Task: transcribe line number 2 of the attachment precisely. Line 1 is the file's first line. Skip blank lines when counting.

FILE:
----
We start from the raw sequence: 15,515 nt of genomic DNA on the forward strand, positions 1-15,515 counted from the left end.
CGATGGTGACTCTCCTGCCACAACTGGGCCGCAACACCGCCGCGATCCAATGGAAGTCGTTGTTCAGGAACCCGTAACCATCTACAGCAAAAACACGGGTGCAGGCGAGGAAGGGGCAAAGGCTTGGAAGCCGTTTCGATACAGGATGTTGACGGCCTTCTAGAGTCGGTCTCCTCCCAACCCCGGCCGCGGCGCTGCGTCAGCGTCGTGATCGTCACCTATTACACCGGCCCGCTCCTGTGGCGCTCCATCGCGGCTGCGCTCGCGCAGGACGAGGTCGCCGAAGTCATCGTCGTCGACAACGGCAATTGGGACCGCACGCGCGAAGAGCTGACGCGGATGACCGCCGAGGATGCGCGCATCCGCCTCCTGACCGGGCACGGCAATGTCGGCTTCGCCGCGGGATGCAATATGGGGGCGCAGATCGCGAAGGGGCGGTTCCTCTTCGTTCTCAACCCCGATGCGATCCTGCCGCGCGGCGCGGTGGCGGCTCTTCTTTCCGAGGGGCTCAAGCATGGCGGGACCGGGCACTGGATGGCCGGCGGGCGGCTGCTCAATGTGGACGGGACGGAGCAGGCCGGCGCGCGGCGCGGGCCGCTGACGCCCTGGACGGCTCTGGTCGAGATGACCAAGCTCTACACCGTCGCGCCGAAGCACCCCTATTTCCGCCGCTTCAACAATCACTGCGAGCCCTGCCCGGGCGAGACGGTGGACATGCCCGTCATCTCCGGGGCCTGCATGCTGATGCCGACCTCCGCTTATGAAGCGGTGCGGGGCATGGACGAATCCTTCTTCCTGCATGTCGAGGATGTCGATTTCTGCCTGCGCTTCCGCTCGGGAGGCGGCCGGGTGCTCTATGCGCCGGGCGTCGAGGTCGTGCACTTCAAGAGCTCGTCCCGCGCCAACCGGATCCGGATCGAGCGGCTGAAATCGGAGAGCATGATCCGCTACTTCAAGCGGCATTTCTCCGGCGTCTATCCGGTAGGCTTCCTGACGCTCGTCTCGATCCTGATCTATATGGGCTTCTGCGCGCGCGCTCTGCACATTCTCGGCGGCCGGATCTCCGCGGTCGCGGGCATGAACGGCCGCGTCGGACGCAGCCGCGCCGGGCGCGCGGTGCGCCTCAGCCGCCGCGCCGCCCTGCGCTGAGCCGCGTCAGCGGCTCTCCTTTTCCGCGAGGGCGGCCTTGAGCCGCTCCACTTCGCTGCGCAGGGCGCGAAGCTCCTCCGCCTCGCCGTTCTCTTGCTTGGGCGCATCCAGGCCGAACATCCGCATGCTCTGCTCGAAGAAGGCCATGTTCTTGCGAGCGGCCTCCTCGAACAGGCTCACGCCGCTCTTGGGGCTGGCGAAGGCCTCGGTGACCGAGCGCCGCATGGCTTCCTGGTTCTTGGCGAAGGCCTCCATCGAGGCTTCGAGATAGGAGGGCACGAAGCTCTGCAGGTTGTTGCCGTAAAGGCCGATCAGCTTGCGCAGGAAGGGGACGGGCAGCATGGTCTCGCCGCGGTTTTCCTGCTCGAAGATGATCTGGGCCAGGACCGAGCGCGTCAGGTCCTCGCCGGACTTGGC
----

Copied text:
CGATGGTGACTCTCCTGCCACAACTGGGCCGCAACACCGCCGCGATCCAATGGAAGTCGTTGTTCAGGAACCCGTAACCATCTACAGCAAAAACACGGGTGCAGGCGAGGAAGGGGCAAAGGCTTGGAAGCCGTTTCGATACAGGATGTTGACGGCCTTCTAGAGTCGGTCTCCTCCCAACCCCGGCCGCGGCGCTGCGTCAGCGTCGTGATCGTCACCTATTACACCGGCCCGCTCCTGTGGCGCTCCATCGCGGCTGCGCTCGCGCAGGACGAGGTCGCCGAAGTCATCGTCGTCGACAACGGCAATTGGGACCGCACGCGCGAAGAGCTGACGCGGATGACCGCCGAGGATGCGCGCATCCGCCTCCTGACCGGGCACGGCAATGTCGGCTTCGCCGCGGGATGCAATATGGGGGCGCAGATCGCGAAGGGGCGGTTCCTCTTCGTTCTCAACCCCGATGCGATCCTGCCGCGCGGCGCGGTGGCGGCTCTTCTTTCCGAGGGGCTCAAGCATGGCGGGACCGGGCACTGGATGGCCGGCGGGCGGCTGCTCAATGTGGACGGGACGGAGCAGGCCGGCGCGCGGCGCGGGCCGCTGACGCCCTGGACGGCTCTGGTCGAGATGACCAAGCTCTACACCGTCGCGCCGAAGCACCCCTATTTCCGCCGCTTCAACAATCACTGCGAGCCCTGCCCGGGCGAGACGGTGGACATGCCCGTCATCTCCGGGGCCTGCATGCTGATGCCGACCTCCGCTTATGAAGCGGTGCGGGGCATGGACGAATCCTTCTTCCTGCATGTCGAGGATGTCGATTTCTGCCTGCGCTTCCGCTCGGGAGGCGGCCGGGTGCTCTATGCGCCGGGCGTCGAGGTCGTGCACTTCAAGAGCTCGTCCCGCGCCAACCGGATCCGGATCGAGCGGCTGAAATCGGAGAGCATGATCCGCTACTTCAAGCGGCATTTCTCCGGCGTCTATCCGGTAGGCTTCCTGACGCTCGTCTCGATCCTGATCTATATGGGCTTCTGCGCGCGCGCTCTGCACATTCTCGGCGGCCGGATCTCCGCGGTCGCGGGCATGAACGGCCGCGTCGGACGCAGCCGCGCCGGGCGCGCGGTGCGCCTCAGCCGCCGCGCCGCCCTGCGCTGAGCCGCGTCAGCGGCTCTCCTTTTCCGCGAGGGCGGCCTTGAGCCGCTCCACTTCGCTGCGCAGGGCGCGAAGCTCCTCCGCCTCGCCGTTCTCTTGCTTGGGCGCATCCAGGCCGAACATCCGCATGCTCTGCTCGAAGAAGGCCATGTTCTTGCGAGCGGCCTCCTCGAACAGGCTCACGCCGCTCTTGGGGCTGGCGAAGGCCTCGGTGACCGAGCGCCGCATGGCTTCCTGGTTCTTGGCGAAGGCCTCCATCGAGGCTTCGAGATAGGAGGGCACGAAGCTCTGCAGGTTGTTGCCGTAAAGGCCGATCAGCTTGCGCAGGAAGGGGACGGGCAGCATGGTCTCGCCGCGGTTTTCCTGCTCGAAGATGATCTGGGCCAGGACCGAGCGCGTCAGGTCCTCGCCGGACTTGGC